The present study offers a new, comprehensive assessment of the seismic hazard of Cyprus. Within the scope of this study, an earthquake catalog spanning the period 2150 B.C.–2006 A.D., where each earthquake is characterized by several entries coming from different sources, was created for systematic analysis. The seismic source models used were selected based on a broad review of studies on tectonic setting and seismic hazard of the Northeastern Mediterranean region. The most recent attenuation relationships developed for shallow and intermediate depth earthquakes were employed as local attenuation relations are deficient. In order to minimize the importance of choice of seismic source models and attenuation relationships, the logic tree approach was used to combine individual results stemming from different source models and attenuation relationships. The effect of uncertainty associated with recurrence models was also incorporated into the seismic hazard assessment by addition of further branches to the logic tree. Final results indicate a high hazard along the southern coastline of the island, reaching a peak at Paphos region. The rest of the island is characterized by moderate values. Results also indicate high sensitivity of seismic hazard estimates to seismic source and recurrence models underlining urgent need for detailed study of seismic sources in the Northeastern Mediterranean area. A strong basis for revision of the EC8 acceleration spectrum, which is currently anchored only to PGA and move towards use of more than one parameter for the construction of response spectrum [i.e., at least three parameters as suggested by Bommer and Pinho (2004)] was detected. Such a revision would make it necessary to replace the current macro-seismic intensity based seismic hazard zonation map being used in the National Annex of Cyprus to EC8 with the results of a probabilistic seismic hazard assessment study such as the present study.
Optimizing Scheduling of Post-earthquake Electric Power Restoration Tasks Ningxiong, X., S.D. Guikema, R.A.Davidson, L.K. Nozick, Z. Çagnan, and K. Vaziri. 2007. Earthquake Engineeering and Structural Dynamics, Vol 36, 265-284.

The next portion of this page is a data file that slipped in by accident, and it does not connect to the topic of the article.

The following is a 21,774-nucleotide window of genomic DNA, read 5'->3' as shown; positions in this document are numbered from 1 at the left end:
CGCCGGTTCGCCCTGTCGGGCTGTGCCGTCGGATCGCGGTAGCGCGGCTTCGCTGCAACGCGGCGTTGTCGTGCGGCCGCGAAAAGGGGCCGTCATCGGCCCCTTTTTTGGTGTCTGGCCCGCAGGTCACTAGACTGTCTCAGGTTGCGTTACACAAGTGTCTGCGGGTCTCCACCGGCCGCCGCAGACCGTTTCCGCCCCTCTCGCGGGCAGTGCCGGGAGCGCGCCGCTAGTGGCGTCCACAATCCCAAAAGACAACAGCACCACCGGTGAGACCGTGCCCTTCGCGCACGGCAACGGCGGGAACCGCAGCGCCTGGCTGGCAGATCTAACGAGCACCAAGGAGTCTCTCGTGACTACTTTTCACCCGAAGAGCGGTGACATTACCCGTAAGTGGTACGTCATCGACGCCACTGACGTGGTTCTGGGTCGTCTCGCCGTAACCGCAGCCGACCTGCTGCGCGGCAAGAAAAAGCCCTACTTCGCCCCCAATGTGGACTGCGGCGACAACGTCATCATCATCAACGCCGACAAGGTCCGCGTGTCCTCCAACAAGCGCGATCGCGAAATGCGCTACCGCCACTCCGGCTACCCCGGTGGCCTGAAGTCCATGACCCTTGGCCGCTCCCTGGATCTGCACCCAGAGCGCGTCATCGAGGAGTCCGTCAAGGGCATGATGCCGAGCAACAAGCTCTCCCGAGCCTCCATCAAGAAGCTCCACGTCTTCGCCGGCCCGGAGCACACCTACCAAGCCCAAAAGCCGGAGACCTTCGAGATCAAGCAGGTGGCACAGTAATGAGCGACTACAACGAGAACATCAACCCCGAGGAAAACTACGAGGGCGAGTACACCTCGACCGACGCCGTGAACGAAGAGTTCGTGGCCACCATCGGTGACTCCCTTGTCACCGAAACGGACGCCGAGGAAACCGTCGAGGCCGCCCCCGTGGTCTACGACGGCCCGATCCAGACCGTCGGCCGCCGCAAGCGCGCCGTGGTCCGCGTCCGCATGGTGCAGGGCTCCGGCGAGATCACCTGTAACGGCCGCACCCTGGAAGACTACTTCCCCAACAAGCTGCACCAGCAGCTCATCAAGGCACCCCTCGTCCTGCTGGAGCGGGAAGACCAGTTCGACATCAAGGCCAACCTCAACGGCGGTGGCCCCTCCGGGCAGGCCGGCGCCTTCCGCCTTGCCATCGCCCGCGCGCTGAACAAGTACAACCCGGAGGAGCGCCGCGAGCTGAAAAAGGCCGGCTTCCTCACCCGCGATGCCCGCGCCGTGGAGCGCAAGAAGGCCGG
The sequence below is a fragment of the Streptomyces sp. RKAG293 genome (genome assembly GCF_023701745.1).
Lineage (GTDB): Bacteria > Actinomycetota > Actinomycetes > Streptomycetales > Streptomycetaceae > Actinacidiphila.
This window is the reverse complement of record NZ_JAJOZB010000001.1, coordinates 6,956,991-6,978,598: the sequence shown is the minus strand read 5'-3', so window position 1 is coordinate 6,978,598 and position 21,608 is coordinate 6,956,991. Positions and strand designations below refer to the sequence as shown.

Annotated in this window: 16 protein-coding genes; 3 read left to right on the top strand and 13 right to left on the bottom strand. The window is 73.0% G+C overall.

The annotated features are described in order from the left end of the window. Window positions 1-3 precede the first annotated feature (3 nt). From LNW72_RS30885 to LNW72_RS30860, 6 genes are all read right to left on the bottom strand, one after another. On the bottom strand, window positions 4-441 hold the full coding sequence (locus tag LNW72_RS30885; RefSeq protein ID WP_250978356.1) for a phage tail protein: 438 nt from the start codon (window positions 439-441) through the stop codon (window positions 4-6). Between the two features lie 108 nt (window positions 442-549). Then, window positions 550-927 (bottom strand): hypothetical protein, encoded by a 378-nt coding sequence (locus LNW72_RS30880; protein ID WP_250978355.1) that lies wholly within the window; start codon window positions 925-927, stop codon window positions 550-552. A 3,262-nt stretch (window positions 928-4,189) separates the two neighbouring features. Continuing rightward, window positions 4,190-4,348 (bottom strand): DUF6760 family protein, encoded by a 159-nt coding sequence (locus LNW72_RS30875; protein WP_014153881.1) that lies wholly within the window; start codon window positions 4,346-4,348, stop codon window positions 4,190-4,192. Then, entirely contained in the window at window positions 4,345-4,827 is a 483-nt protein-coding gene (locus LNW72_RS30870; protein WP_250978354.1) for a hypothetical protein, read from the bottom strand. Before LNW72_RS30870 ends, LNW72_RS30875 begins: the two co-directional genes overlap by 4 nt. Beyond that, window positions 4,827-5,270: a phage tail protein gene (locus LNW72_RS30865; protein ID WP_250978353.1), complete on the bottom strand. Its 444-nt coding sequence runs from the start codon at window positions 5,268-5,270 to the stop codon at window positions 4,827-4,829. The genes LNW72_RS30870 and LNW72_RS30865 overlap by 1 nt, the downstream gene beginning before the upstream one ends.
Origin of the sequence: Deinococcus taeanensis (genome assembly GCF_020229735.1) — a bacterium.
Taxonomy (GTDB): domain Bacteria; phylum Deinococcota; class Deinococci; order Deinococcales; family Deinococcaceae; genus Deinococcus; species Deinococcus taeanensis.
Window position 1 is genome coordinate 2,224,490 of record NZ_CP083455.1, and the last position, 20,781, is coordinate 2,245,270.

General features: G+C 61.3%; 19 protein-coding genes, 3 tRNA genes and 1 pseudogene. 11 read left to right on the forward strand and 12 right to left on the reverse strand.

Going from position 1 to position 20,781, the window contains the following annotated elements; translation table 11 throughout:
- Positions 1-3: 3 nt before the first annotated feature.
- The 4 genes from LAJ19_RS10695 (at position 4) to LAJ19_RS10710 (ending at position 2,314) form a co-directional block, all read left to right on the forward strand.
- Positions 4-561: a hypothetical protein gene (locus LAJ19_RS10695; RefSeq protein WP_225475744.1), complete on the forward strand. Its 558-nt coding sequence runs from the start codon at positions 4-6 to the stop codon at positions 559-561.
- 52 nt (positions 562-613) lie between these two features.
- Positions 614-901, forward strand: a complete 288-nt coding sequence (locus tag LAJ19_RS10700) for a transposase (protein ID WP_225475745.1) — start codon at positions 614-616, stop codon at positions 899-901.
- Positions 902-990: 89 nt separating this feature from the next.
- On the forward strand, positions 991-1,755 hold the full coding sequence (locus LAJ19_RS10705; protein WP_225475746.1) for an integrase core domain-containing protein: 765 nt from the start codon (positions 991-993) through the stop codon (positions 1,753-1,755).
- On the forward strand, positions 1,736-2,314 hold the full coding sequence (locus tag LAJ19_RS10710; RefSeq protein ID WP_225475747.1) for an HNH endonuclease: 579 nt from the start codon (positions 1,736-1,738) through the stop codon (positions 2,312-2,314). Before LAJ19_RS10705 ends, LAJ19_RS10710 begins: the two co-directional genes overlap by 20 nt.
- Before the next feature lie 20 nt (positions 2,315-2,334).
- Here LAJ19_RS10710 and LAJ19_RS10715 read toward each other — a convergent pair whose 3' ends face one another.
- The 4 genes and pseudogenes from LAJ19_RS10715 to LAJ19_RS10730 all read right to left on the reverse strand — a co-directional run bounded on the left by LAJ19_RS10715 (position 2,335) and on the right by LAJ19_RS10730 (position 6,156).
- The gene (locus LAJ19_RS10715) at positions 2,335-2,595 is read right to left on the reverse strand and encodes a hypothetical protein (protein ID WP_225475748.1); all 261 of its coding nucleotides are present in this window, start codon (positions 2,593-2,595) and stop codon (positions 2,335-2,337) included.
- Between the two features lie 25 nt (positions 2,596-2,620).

The extent and duration of post-earthquake electric power outages are important determinants of the final economic and social impact of an earthquake. The 1994 Northridge earthquake caused the first system-wide blackout in Los Angeles and approximately $74 million in direct total power outage-related economic loss. Studies on financial losses in the Northridge earthquake indicate that the loss of electricity was the strongest predictor of total dollar loss experienced by a business, with a business’s loss increasing dramatically when the outage lasted longer than 24 h. Residents rated electric power one of the most important elements of the built environment in terms of the need for it to remain functional in a major earthquake, and 59% of surveyed businesses reported that the loss of electric power would cause them to shut down immediately. Currently, there are no set standards for what constitutes acceptable power system performance in a major earthquake (unlike performance during normal operations). In practice, public utility commissions review performance on a case-by-case basis following each major event, and the public makes its own assessment. It would be helpful to have a more consistent method for evaluation, and one that could be used before an event, when the power company is still able to make changes if it determines the expected performance is unacceptable. By comparing the current expected performance of the system with the theoretical best possible performance, a benchmark to help assess how fast is fast enough could be obtained. Weighing this evaluation with the cost of undertaking the suggested optimal strategy and the economic and social benefits associated with the resulting reduction in power outage durations can then help a utility company determine if it should try to improve its current restoration process. In this study, a stochastic integer program to determine how to schedule inspection, damage assessment, and repair tasks so as to optimize the post-earthquake restoration of the electric power system was developed. The objective of the optimization is to minimize the average time each customer is without power, and a genetic algorithm is used to solve it. The effectiveness of the schedules recommended by the optimization are evaluated by running a detailed discrete event simulation model of the restoration process with both the optimization-generated schedules and the power company’s original schedules, and comparing the resulting restorations according to three measures—average time each customer is without power, time required to restore 90% of customers, and time required to restore 98% of customers. The optimization and simulation models were developed through an application to the Los Angeles Department of Water and Power (LADWP) electric power system, but the general approach of this study is extendable to other electric power systems, other lifelines, and other hazards.